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Archived: British Red Cross-Crisis Intervention Community Support Services

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Inspection report

Date of Inspection: 12 February 2013
Date of Publication: 9 March 2013
Inspection Report published 9 March 2013 PDF | 85.87 KB

The service should have quality checking systems to manage risks and assure the health, welfare and safety of people who receive care (outcome 16)

Meeting this standard

We checked that people who use this service

  • Benefit from safe quality care, treatment and support, due to effective decision making and the management of risks to their health, welfare and safety.

How this check was done

We looked at the personal care or treatment records of people who use the service, carried out a visit on 12 February 2013, talked with people who use the service and talked with carers and / or family members. We talked with staff.

Our judgement

The provider had an effective system to regularly assess and monitor the quality of service that people receive. The provider had an effective system in place to identify, assess and manage risks to the health, safety and welfare of people using the service and others.

Reasons for our judgement

The manager showed us a system they used to monitor the quality of the service they provided based on the essential standards of quality and safety. These standards are designed to help providers’ comply with the Health and Social Care Act (2008).

The manager said they worked closely with the commissioners of the service, which consisted of local general practitioners (GPs). The manager said they had regular meetings with the GPs to ensure the services were meeting the needs of local people who required emergency support to enable them to remain, or return to, their own homes.

We saw results produced from survey forms that had been sent to commissioners, relatives and people who used the service. We saw comments made were extremely positive. Examples of comments made were, “Amazing” and “I didn’t realise the Red Cross did things like this.” The manager told us how they had changed the way they fed information back about the service to the GPs as a result of feedback received.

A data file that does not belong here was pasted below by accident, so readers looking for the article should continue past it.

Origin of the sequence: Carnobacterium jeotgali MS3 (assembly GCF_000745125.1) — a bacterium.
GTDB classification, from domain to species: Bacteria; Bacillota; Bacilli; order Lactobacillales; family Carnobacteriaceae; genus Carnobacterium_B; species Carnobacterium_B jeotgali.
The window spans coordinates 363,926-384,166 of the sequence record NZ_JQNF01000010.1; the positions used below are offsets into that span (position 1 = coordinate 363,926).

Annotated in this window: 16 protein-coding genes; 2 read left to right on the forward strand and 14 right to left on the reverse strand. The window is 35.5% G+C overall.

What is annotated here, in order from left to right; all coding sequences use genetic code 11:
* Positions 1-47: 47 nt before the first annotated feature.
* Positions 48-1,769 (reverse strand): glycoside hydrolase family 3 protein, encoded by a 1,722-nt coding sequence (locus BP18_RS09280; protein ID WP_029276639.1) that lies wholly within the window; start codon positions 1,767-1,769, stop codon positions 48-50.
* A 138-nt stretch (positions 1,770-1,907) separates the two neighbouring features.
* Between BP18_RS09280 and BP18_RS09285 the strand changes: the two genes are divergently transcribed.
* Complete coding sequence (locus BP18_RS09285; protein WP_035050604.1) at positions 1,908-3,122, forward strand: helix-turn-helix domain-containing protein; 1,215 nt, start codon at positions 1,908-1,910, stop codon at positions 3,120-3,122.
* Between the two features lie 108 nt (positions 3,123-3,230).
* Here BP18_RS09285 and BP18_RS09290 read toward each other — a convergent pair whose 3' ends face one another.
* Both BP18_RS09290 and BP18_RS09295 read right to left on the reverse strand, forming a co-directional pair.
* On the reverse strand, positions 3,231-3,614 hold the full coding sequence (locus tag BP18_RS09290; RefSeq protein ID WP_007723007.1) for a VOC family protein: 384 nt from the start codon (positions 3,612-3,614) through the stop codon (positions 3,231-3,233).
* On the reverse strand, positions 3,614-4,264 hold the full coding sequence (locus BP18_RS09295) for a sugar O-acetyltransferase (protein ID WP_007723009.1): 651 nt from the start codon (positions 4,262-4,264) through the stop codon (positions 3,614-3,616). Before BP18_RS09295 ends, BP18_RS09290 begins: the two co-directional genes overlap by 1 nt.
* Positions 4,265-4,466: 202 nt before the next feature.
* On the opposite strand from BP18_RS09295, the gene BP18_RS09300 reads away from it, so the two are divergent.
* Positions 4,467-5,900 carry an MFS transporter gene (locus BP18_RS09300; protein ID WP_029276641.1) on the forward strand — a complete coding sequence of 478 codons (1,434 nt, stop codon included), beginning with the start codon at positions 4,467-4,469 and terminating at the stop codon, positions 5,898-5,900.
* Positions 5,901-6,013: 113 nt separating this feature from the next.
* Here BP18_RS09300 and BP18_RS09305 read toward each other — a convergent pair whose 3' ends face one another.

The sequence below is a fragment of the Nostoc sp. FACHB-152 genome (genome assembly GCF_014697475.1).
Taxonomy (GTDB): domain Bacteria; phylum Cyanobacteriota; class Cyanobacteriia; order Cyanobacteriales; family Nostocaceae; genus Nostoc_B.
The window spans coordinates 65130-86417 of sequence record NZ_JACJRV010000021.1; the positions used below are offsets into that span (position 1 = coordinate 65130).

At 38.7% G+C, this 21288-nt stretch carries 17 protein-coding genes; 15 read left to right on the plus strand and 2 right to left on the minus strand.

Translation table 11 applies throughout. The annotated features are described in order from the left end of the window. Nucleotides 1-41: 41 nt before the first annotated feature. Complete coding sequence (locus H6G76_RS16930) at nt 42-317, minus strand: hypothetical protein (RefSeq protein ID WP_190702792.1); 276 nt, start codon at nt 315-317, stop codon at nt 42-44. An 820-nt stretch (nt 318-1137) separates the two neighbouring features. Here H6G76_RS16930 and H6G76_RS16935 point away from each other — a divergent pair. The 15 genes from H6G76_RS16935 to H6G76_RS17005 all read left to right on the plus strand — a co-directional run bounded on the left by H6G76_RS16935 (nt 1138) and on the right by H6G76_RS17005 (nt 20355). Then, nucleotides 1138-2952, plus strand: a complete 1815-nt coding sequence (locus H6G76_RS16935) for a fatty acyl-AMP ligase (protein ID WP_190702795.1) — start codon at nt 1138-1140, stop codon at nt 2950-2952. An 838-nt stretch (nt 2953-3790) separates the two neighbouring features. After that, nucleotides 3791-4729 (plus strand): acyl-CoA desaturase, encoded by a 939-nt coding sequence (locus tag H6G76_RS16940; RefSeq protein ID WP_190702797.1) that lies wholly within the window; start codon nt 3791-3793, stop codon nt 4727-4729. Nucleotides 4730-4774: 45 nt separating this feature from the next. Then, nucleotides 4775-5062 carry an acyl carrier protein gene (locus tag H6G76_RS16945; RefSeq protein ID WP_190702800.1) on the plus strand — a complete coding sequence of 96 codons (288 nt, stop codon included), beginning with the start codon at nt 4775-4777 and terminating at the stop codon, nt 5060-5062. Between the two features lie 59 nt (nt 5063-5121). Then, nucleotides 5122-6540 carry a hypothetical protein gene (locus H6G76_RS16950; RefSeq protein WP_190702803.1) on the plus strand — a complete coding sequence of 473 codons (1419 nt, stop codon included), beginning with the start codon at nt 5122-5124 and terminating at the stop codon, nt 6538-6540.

Health care assistants said at the end of the service when they told people it had now finished they asked them if they have any comments. A health care assistant told us, “We have a form which they can put any comments on they choose.” A person who had used the service told us, “We were asked to complete a questionnaire on the last day. I was more than happy to.” Another person who had used the service told us, “I thought it was a brilliant service. I left them a thank you card telling them it was very much appreciated.”

When we asked one person about the service they said, “Thank you for asking me about them, I am so pleased to be able to tell you how good they were. Please put this in your report.”

A health care assistant told us, “We also have complaint forms with us if people are unhappy about anything.” The health care assistant showed us an information leaflet they gave to new people who used the service and this included information on how people could make any comment or complaint if they wished to.

A health care assistant told us in the event of anything going wrong, or nearly doing so, there was an adverse incident form they filled in. This provided an opportunity for the manager to learn from any incidents that took place, or nearly did, so they could make any changes to prevent a reoccurrence.